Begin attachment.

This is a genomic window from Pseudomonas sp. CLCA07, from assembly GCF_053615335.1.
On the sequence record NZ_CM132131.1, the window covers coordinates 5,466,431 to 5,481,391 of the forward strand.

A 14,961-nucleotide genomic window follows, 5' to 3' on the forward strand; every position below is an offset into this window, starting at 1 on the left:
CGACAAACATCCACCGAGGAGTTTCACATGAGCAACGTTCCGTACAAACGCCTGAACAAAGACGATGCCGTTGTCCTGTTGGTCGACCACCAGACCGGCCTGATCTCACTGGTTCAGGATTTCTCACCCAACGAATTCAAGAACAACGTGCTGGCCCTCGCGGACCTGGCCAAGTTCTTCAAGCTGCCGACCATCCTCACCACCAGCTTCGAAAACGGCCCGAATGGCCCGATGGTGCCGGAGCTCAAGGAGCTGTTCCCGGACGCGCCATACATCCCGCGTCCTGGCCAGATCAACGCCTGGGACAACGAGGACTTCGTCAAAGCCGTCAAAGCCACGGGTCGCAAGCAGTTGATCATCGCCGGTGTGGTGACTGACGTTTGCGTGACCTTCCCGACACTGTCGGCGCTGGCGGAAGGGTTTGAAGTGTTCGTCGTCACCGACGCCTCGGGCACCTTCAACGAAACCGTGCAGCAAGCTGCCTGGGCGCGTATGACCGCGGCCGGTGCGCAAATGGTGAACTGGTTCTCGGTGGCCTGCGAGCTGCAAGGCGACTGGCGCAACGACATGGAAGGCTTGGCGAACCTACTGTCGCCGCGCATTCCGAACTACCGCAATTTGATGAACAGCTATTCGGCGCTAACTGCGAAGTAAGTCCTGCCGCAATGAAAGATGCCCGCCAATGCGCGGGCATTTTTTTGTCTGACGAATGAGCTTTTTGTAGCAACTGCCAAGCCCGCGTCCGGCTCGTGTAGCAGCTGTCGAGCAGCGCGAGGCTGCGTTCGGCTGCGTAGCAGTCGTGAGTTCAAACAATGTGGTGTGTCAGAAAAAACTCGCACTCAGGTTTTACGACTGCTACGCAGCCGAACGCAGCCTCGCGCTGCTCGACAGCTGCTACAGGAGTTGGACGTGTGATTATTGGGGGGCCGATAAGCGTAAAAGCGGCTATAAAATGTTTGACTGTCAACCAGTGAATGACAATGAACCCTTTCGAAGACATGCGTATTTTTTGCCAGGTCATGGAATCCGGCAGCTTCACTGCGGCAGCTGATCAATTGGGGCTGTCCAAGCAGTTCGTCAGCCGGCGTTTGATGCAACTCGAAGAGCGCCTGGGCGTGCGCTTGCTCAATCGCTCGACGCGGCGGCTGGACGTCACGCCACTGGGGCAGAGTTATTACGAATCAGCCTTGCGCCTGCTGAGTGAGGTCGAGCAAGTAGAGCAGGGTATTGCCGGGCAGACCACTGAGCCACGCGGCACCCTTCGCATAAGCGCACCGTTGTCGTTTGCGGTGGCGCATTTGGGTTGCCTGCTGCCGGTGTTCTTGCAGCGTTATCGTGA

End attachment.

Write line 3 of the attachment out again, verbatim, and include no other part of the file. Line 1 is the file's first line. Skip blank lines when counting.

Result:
A 14,961-nucleotide genomic window follows, 5' to 3' on the forward strand; every position below is an offset into this window, starting at 1 on the left: